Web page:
The Winter's Tale
William Shakespeare's The Winter's Tale text guide
The Winter’s Tale is one of the later plays by Shakespeare, and is sometimes therefore classified by critics as one of the Last Plays. However, it is also known (since the C19th) as a Romance Play:
This does not mean ‘romance’ in the sense of ‘a love story’, though all four plays usually classified as Shakespearean Romances – Cymbeline, Pericles, The Tempest, and The Winter’s Tale - certainly involve love between men and women.
It is much closer to the idea of the ‘romances’ of medieval times. Romances, like the story of Pandosto by Robert Greene which is the main source of Shakespeare’s play, were tales written in the so-called Romance languages of French, Spanish and Portuguese in which fantasy and the supernatural played a large part. The genre had a wide vogue from Classical times (e.g. Apuleius’ Golden Ass) into the medieval period (e.g. stories of King Arthur and his knights) and later.
The play shows what happens when self-centred obsession – in this case, Leontes’ irrational jealousy – sets out on a path of destruction. However, it also shows that faith, hope and unselfish love can overcome such evil. It also shows the power of divine grace (see Themes and significant ideas) which can lead to repentance and redemption.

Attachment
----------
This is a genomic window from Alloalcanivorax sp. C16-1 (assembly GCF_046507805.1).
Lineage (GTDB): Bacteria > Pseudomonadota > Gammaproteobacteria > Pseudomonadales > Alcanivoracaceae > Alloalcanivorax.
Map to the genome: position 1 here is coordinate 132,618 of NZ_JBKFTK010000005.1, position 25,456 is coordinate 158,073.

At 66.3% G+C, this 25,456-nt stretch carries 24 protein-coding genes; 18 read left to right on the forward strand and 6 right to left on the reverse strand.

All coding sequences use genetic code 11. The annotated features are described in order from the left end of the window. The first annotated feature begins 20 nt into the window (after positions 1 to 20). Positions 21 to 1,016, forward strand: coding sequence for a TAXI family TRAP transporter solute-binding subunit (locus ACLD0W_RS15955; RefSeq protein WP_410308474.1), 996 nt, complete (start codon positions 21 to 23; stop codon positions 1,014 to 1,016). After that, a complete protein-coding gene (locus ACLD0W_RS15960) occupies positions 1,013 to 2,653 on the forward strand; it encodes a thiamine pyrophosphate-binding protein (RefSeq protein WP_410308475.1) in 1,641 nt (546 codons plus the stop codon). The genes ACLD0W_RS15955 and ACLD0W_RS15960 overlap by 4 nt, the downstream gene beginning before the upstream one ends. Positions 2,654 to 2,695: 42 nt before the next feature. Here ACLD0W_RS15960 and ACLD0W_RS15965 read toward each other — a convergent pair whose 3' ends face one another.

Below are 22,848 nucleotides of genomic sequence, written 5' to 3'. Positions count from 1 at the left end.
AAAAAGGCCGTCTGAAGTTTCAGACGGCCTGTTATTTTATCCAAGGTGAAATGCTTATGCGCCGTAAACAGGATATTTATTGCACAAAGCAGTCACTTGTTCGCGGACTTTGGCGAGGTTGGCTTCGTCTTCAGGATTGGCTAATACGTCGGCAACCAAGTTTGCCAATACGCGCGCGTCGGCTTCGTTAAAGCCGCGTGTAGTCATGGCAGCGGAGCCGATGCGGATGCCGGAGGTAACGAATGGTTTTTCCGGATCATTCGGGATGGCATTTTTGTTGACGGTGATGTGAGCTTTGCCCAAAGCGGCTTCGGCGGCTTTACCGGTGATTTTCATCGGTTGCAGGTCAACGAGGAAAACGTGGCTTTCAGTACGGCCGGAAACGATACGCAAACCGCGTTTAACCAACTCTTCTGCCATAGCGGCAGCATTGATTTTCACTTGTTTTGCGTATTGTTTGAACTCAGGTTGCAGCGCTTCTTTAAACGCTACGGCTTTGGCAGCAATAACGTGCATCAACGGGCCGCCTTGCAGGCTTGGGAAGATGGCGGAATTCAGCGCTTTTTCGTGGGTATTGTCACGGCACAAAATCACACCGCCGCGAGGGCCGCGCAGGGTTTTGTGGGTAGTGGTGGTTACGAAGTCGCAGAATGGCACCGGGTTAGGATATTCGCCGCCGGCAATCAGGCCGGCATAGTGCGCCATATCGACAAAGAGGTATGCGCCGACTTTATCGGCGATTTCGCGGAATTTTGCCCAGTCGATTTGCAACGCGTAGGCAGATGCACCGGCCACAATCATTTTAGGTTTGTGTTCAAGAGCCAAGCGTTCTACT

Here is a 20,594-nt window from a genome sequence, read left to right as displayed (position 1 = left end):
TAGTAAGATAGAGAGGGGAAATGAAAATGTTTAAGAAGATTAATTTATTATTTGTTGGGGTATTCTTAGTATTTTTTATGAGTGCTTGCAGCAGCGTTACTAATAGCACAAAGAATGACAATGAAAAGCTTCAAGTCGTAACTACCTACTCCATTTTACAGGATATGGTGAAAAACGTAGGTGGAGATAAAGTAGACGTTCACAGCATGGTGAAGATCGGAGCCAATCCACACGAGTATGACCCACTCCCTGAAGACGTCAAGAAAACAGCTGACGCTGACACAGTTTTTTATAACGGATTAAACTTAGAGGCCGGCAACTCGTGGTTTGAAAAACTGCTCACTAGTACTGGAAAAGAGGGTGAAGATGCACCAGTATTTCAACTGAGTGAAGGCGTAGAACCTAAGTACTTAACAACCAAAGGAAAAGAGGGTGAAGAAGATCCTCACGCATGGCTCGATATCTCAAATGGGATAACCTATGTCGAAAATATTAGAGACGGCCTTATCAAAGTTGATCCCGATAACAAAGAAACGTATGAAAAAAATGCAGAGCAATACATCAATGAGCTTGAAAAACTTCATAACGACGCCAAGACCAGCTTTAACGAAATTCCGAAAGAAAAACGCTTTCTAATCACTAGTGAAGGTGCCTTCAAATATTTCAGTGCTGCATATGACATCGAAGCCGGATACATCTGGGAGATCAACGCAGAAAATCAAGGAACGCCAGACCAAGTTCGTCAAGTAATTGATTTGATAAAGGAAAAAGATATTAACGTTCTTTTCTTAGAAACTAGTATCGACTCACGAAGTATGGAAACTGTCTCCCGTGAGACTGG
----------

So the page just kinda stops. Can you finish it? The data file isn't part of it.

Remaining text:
A prolific writer of plays and poems, Shakespeare became well-known in London around 1592. The theatre his had shares in, The Globe, staged many of his plays from 1598. Read more . . .
Context of The Winter's TaleShakespeare was born just after the middle of the sixteenth century, a century which, in England, was fraught with extraordinary events. It was marked by discord, violence and change, particularly affecting the monarchy and the practice of the Christian religion in England. Read more . . .
Dive in to The Winter's Tale text guide
Synopses and commentary - Scene by scene synopsis, commentary and analysis of the entire play.
Characters in the play - Detailed analysis of all the main characters in The Winter's Tale and their role in the overall plot.
The Winter's Tale Timeline - Helpfully puts history, literary events and Marlowe's life side by side so you can make sense of events.
Structure - Research the different structures in the play, such as the time scale used.
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